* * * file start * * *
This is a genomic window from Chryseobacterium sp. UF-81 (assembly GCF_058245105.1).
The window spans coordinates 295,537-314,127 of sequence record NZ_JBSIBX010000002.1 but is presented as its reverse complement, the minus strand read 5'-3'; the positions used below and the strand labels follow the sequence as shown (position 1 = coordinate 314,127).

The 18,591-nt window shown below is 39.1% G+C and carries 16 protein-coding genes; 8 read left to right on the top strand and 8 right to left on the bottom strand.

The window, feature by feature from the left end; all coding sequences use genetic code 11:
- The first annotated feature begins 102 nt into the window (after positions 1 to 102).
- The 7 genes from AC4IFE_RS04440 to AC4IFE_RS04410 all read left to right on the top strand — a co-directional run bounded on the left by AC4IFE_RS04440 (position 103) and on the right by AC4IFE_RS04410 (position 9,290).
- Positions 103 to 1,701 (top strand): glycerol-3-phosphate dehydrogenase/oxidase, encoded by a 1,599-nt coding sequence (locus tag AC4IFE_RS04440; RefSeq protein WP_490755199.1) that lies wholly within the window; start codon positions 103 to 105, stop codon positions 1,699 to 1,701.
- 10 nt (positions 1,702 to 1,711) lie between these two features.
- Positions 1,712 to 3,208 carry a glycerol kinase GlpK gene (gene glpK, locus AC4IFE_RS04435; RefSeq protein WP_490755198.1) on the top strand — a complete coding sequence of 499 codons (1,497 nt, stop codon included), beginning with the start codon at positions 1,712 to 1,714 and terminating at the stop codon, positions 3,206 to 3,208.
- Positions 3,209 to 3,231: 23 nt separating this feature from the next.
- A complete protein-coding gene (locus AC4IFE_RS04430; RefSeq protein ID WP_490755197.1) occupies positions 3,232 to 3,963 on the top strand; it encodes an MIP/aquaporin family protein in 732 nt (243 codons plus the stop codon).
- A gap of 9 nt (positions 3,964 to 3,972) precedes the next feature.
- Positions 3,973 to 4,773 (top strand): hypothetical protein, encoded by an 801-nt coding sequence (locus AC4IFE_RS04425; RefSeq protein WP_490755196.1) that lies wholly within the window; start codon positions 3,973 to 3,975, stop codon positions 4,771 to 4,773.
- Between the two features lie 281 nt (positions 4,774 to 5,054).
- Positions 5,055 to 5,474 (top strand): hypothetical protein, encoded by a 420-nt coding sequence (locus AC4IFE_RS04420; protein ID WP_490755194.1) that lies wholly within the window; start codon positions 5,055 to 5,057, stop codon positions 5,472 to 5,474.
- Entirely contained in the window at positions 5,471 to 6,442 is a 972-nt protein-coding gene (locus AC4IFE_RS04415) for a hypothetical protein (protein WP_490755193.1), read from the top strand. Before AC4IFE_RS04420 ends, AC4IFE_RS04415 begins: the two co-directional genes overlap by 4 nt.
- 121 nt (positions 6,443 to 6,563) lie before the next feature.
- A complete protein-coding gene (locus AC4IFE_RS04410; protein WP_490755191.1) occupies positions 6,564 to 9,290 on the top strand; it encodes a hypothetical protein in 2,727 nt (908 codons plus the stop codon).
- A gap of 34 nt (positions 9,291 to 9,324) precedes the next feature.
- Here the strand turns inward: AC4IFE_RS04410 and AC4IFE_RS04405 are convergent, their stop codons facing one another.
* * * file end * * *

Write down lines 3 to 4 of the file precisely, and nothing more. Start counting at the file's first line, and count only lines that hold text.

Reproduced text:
The 18,591-nt window shown below is 39.1% G+C and carries 16 protein-coding genes; 8 read left to right on the top strand and 8 right to left on the bottom strand.

The window, feature by feature from the left end; all coding sequences use genetic code 11: